Malignancy - Uncharted


By Ava Galbraith

My mother has cancer.

The notion bumps into the more pressing matters of “I’m hungry” and “with a full fridge, why is there nothing to eat?”


The streets are empty at five AM.  I drive her to the only good hospital in town. I think of the nice mocha latte I will have when I return home. The sun mocks—I thought I would be driving in the dark, but the big star makes it feel like eight AM.

“It’s nice to be up and about this early. It’s the getting up part that was difficult.” I am reminded of where we are going. I glance over, she watches empty sidewalks. I counted the four times she got up last night, it shows.

I follow the signs to hazmat tents. She smiles and pulls on her mask—everyone wears a mask. I watch a burly nurse roughly wheel a fragile lady inside. That would be my mom in a few hours.

“Let’s have a hug.” She pulls me in.

“You got this. It’ll all go well.” I pat her upper back. Only patients are allowed inside. 

At home, I rummage through the fridge and triumphantly pull out ham and cheese, good enough for six AM. I will survive going away to college.

I eye the baking ingredients.

By six-thirty, the kitchen is a winter wonderland, dusted in flour and sugar. The beets take an hour to cook. Then puree. Prep. Spoon and bake and rest and prep again and frost.


Cancer is surreal. It’s everywhere and yet I only know two people, including her, who have it. People become clingy and sentimental. When my mother told me she had breast cancer, my first notion was, Perfect, this will make a great college entrance essay, the second was, Shit, I might get it, and finally, The worst that can happen is she’ll have to go back for a mastectomy, we’ll deal with losing the boob later.

When my mother told her best friend, Sarah, Sarah doubled over, cried, and offered to go grocery shopping.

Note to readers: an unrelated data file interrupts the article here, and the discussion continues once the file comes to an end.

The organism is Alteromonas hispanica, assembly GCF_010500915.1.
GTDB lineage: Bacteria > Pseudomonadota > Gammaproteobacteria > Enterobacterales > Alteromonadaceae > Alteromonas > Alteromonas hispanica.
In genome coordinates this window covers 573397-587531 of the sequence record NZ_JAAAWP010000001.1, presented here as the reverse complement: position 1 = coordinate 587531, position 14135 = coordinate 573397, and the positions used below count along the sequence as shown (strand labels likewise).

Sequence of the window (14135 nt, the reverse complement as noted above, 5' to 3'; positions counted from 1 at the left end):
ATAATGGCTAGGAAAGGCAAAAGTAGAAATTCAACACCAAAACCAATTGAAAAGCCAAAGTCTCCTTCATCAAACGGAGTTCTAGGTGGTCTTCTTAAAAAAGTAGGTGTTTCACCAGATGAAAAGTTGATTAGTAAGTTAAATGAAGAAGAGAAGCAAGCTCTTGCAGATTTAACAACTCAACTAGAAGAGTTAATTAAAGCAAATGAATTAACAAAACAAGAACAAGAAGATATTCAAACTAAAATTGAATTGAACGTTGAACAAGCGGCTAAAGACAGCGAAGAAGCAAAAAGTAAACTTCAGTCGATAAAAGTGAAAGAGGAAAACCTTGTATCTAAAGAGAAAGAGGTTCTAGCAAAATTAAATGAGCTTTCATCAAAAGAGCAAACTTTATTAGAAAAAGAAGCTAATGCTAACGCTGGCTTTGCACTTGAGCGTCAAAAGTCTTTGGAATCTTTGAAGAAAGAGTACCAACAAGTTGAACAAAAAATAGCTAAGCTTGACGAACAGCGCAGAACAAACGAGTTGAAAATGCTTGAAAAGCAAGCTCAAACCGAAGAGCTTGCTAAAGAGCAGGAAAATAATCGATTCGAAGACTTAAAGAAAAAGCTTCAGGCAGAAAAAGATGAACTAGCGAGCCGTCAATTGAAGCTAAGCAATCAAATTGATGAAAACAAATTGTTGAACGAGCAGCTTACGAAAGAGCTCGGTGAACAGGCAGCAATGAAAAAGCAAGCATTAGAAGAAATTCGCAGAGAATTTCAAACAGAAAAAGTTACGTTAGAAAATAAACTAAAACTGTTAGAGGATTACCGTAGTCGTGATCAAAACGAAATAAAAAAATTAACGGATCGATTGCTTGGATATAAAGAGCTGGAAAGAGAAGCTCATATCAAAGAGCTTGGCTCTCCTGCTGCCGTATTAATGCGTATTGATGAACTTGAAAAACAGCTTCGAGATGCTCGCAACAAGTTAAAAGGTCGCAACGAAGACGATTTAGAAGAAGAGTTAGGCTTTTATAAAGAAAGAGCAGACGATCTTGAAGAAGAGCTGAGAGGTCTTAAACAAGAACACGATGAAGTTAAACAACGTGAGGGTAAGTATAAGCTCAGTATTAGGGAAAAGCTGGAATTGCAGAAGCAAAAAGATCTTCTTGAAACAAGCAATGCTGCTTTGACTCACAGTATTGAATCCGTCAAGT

Red velvet cupcakes.

The glazed beets come out of the oven. Purple-red juice drips down my fingertips as I peel them. Will there be blood when they dissect her? My fingers blister.

I throw the beets into the Cuisinart and chop them until they are the consistency of diced onions. It looks like a murder scene. What happens if her heart stops?

I add the milk, lemon juice, vinegar, and vanilla.


The surgery is scheduled to start.

Butter and sugar have to be creamed. Flour is sifted and coco powder dumped into another bowl. I glare at the ever-mounting pile of dirty dishes and the three bowls required to mix the ingredients together. Dry bowl into butter bowl, mix, then wet bowl, mix, then dry, mix, wet, mix. The waste that comes out of surgery must be tremendous. The cleaning crew must have strong stomachs—they probably hate the medical crew.

Twenty-minute bake means leave the first batch in for twenty-five and the second for twenty-one. Ovens, like cells, can be fickle.

The beet flavor came through too much.

I am out of sour cream.

The first post-surgery phone call will be daunting. Ten AM. Mom has been in surgery well over two hours.

I need sour cream for the cream cheese frosting, but the post-op call is expected to come anytime within the next half-hour. I do not often drive, I find it a hassle rather than a rite of passage, but I am on the verge of adulting and need to embrace it. I drive to the over-priced lacking-any-good-chips health store. Everyone wears a mask. The less-than-five-minute car ride was nerve-wracking because doctors have a tendency to call at the worst of times.

My cell rings.

I fumble.

Good news. She is out of surgery. I call my sister who lives in another state.

Straight to voicemail.

The art of frosting comes from hand pressure. Want shorter spikes or tighter coils? Be closer to the surface of the cake and use a short softer burst of pressure. Loser waves and spirals? Be further away and heavy-handed. Always hold the piping bag end, lest your face becomes the canvas. I do not know where to go to pick her up. Is it the side entrance, front, or back? Frosting always covers up mistakes and taste. Will the surgery scar?

I add chocolate chips—everything is better with chocolate.

The second call chimes. She is discharged.

She looks a hundred years old.

She gags in the car.

I hold her weight as she walks. She is slow and unsteady. Her speech wavers.

I want to cry as I walk her down the long hallway to her room.

I want to cry as I take in her graying hair and pale skin.

I could have lost her and I wish I cried and doubled over and cursed the heavens and begged when she first told me.

My mother has cancer.   

About the Author

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